WASHINGTON, D.C.– The Federal Reserve raised interest rates Wednesday afternoon for the third time this fiscal year. The Federal Open Market Committee agreed to raise its benchmark borrowing rate by one-quarter of one percentage point, to a range of between 1.0 and 1.25 percent.
So what does that mean, and how does it impact YOU?
When interest rates go up, borrowing costs go up too, and investors become less interested in putting their money in the stock market.
The good news: if you save more money, you’ll earn more money.
It’s still okay to buy a house. Business analysts say mortgage rates likely won’t go up because long-term mortgages aren’t tied directly to the federal interest rate.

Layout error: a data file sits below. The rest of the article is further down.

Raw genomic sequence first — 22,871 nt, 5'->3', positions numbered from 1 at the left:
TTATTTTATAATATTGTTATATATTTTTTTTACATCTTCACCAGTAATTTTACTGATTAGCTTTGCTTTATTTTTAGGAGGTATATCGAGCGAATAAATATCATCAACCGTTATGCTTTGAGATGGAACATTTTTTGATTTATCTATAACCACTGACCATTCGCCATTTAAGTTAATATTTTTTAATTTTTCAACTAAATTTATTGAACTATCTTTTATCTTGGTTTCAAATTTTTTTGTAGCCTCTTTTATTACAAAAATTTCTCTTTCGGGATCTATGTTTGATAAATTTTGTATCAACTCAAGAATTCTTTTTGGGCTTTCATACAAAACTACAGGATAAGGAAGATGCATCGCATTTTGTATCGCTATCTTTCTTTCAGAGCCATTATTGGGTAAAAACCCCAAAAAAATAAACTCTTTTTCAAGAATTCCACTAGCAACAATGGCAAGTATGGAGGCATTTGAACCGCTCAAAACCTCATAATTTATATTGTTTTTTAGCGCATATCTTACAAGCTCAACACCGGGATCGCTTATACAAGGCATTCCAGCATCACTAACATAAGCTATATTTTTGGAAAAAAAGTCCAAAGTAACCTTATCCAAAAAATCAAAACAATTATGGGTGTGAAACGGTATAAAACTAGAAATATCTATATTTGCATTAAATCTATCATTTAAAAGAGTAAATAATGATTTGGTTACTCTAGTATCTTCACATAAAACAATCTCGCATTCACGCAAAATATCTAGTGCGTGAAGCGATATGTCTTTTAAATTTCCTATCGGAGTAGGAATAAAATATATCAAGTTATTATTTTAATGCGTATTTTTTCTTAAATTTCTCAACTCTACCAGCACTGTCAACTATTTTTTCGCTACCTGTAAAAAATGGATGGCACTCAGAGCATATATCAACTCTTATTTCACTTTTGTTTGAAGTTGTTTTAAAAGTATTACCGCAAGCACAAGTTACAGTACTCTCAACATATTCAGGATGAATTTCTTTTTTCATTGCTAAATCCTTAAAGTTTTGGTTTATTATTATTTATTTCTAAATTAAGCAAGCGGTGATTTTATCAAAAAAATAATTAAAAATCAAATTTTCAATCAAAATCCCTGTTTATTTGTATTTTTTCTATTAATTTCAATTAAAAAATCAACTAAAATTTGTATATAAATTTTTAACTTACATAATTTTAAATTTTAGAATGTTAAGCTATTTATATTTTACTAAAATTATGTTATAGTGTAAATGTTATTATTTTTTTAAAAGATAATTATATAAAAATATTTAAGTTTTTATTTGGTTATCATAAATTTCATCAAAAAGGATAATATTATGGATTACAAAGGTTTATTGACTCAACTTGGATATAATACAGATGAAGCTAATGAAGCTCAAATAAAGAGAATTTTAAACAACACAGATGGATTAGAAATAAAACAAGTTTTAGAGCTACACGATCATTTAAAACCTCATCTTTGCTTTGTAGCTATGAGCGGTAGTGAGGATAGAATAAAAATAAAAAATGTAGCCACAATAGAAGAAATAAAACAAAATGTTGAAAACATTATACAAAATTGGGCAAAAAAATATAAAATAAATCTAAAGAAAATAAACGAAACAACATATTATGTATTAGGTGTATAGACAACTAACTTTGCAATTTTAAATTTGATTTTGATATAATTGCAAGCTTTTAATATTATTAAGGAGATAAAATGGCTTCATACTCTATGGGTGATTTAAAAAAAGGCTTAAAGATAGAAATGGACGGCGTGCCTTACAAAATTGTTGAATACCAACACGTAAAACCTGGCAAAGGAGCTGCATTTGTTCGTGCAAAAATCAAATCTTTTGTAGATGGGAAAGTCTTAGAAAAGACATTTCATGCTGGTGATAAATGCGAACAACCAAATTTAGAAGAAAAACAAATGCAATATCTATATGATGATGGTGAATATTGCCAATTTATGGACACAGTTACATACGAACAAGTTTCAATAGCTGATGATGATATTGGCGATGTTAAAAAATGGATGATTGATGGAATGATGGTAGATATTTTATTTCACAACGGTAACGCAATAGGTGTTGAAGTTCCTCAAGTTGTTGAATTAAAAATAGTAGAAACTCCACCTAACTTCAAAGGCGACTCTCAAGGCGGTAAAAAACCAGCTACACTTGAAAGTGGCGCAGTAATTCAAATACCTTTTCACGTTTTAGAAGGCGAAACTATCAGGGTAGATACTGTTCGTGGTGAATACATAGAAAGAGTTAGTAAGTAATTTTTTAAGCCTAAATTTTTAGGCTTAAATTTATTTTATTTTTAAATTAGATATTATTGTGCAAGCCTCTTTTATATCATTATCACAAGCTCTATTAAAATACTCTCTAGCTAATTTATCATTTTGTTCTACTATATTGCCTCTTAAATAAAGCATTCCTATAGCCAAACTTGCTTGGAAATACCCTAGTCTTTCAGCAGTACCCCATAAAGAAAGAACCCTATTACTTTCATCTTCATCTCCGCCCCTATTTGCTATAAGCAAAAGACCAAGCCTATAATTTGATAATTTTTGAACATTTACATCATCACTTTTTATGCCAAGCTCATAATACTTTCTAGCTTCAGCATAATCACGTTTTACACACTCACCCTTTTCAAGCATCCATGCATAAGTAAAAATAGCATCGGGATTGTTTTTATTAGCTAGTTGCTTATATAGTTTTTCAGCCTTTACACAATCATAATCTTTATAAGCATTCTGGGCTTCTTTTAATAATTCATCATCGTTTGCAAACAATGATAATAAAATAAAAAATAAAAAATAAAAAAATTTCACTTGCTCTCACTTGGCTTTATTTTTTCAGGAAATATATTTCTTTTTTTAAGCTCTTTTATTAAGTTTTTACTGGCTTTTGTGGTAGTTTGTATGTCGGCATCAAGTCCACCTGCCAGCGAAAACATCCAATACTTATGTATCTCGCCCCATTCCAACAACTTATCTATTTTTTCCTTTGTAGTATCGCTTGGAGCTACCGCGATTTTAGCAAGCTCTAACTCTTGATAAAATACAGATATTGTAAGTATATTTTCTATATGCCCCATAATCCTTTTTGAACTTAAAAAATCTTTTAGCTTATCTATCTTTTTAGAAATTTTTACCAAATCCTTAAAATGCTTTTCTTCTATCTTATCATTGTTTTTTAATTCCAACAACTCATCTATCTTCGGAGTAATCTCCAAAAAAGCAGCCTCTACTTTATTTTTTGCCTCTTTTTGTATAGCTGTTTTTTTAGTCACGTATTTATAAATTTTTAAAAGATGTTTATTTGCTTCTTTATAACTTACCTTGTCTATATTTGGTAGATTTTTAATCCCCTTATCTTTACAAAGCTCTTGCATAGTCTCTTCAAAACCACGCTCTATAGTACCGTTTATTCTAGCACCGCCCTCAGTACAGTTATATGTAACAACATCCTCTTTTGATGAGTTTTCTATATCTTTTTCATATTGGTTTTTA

If you’re taking out a student loan this year, it could hurt you. Federal lending rates are locked in at the time the loan is taken out, so current students are okay. But it’s students looking to borrow this year who will see an increase in their payments.
Economists project at least one more interest rate hike this year, but they aren’t sure exactly when it will happen. Right now, they say December is the biggest bet.